Characterizing the Acute Immune Response to Cutaneous Peptide Vaccination
Grewal, Eric Paul
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CitationGrewal, Eric Paul. 2018. Characterizing the Acute Immune Response to Cutaneous Peptide Vaccination. Master's thesis, Harvard Medical School.
AbstractTherapeutic vaccination is a promising modality for inducing antigen-specific immune responses against cellular targets. In particular, MHC-restricted target epitopes formulated into synthetic long peptides (SLPs) are an effective format for delivering vaccine antigens to antigen-presenting cells (APCs). Coupled with adjuvants such as poly(I:C), a potent agonist of the pattern-recognition receptors TLR3 and MDA5, SLPs may be administered cutaneously to induce T cell responses in the context of cancer, autoimmunity, and infectious diseases. However, many aspects of the acute cellular response to peptide vaccination remain uninterrogated. Understanding how SLP vaccines mediate a therapeutic response could inform future efforts to develop more efficacious immunotherapies.
To characterize the acute cellular response to SLP vaccination in vivo, a mouse model of cutaneous vaccination using C57BL/6J mice and the model antigen ovalbumin (OVA) was employed. At multiple timepoints over 72 hours after vaccination, tissue samples were extracted and a tissue digestion protocol was developed to enable the preparation of single-cell suspensions for further analysis. Initially, flow cytometry was used to characterize APC populations activated and enriched by vaccination. Subsequently, unbiased single-cell transcriptomic technology was used to dissect the heterogeneity and identities of vaccine-responsive cells following exposure to diverse classes of adjuvants (poly-ICLC, STING agonist, and TLR4 agonist).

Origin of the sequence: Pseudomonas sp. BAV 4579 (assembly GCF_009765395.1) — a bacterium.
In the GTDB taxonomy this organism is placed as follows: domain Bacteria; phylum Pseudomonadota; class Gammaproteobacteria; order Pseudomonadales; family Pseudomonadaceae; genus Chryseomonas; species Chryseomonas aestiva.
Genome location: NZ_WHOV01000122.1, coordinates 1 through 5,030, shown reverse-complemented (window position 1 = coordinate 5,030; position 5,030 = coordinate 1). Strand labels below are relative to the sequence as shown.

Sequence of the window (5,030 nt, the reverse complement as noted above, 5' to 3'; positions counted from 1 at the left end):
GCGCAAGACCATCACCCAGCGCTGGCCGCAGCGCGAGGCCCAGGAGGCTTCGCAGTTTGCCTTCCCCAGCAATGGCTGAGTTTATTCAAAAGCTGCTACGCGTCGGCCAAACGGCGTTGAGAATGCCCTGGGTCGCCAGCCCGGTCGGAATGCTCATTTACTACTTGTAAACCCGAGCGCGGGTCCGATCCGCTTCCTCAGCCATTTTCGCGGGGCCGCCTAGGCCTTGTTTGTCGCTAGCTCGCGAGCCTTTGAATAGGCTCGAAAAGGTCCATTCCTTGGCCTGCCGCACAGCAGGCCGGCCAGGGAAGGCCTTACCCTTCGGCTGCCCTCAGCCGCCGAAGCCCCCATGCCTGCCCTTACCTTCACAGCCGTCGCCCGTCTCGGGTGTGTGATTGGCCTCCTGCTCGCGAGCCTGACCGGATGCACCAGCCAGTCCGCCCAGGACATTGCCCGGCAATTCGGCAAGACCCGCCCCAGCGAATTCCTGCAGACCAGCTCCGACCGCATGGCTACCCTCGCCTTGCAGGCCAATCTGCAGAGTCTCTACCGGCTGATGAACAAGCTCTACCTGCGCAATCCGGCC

These analyses revealed that multiple cell subsets located at both the cutaneous vaccine site and the skin-draining lymph node are acutely activated by SLP vaccination. Furthermore, kinetics of the vaccine response by various immune cell subsets was determined by comparing samples at different timepoints after vaccination. Finally, the potency of poly(I:C) as a primary vaccine adjuvant was validated, with additional evidence generated to support that additional adjuvants added to the vaccine formulation may augment the immune response. These findings help elucidate the acute timeline of response to peptide vaccination and may support further translational vaccine development efforts, particular in the context of tumor vaccines.
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